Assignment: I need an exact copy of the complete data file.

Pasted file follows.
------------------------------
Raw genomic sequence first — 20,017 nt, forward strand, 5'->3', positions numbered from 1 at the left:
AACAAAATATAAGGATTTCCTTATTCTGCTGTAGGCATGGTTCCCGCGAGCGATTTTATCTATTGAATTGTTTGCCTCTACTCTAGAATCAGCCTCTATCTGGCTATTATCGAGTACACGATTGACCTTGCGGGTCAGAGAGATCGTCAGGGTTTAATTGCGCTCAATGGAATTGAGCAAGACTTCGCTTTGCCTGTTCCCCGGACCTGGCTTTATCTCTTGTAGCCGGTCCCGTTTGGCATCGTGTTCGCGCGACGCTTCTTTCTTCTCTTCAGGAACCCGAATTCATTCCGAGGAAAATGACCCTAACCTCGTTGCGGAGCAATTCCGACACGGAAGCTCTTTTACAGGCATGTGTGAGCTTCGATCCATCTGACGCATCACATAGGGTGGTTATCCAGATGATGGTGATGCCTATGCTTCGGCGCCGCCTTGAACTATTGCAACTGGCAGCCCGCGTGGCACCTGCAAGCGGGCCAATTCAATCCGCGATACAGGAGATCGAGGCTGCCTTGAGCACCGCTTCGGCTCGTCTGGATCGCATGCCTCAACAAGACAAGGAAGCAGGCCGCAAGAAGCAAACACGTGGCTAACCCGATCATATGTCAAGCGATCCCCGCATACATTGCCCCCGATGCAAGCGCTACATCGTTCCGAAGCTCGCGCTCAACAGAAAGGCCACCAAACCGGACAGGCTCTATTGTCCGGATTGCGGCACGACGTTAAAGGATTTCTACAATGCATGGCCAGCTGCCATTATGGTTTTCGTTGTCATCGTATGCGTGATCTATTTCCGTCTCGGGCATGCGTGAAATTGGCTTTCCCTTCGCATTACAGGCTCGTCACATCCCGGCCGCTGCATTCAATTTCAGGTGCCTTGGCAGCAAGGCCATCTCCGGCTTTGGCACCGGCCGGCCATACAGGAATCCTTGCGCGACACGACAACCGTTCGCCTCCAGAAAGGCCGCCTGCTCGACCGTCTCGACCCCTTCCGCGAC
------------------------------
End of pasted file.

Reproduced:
Raw genomic sequence first — 20,017 nt, forward strand, 5'->3', positions numbered from 1 at the left:
AACAAAATATAAGGATTTCCTTATTCTGCTGTAGGCATGGTTCCCGCGAGCGATTTTATCTATTGAATTGTTTGCCTCTACTCTAGAATCAGCCTCTATCTGGCTATTATCGAGTACACGATTGACCTTGCGGGTCAGAGAGATCGTCAGGGTTTAATTGCGCTCAATGGAATTGAGCAAGACTTCGCTTTGCCTGTTCCCCGGACCTGGCTTTATCTCTTGTAGCCGGTCCCGTTTGGCATCGTGTTCGCGCGACGCTTCTTTCTTCTCTTCAGGAACCCGAATTCATTCCGAGGAAAATGACCCTAACCTCGTTGCGGAGCAATTCCGACACGGAAGCTCTTTTACAGGCATGTGTGAGCTTCGATCCATCTGACGCATCACATAGGGTGGTTATCCAGATGATGGTGATGCCTATGCTTCGGCGCCGCCTTGAACTATTGCAACTGGCAGCCCGCGTGGCACCTGCAAGCGGGCCAATTCAATCCGCGATACAGGAGATCGAGGCTGCCTTGAGCACCGCTTCGGCTCGTCTGGATCGCATGCCTCAACAAGACAAGGAAGCAGGCCGCAAGAAGCAAACACGTGGCTAACCCGATCATATGTCAAGCGATCCCCGCATACATTGCCCCCGATGCAAGCGCTACATCGTTCCGAAGCTCGCGCTCAACAGAAAGGCCACCAAACCGGACAGGCTCTATTGTCCGGATTGCGGCACGACGTTAAAGGATTTCTACAATGCATGGCCAGCTGCCATTATGGTTTTCGTTGTCATCGTATGCGTGATCTATTTCCGTCTCGGGCATGCGTGAAATTGGCTTTCCCTTCGCATTACAGGCTCGTCACATCCCGGCCGCTGCATTCAATTTCAGGTGCCTTGGCAGCAAGGCCATCTCCGGCTTTGGCACCGGCCGGCCATACAGGAATCCTTGCGCGACACGACAACCGTTCGCCTCCAGAAAGGCCGCCTGCTCGACCGTCTCGACCCCTTCCGCGAC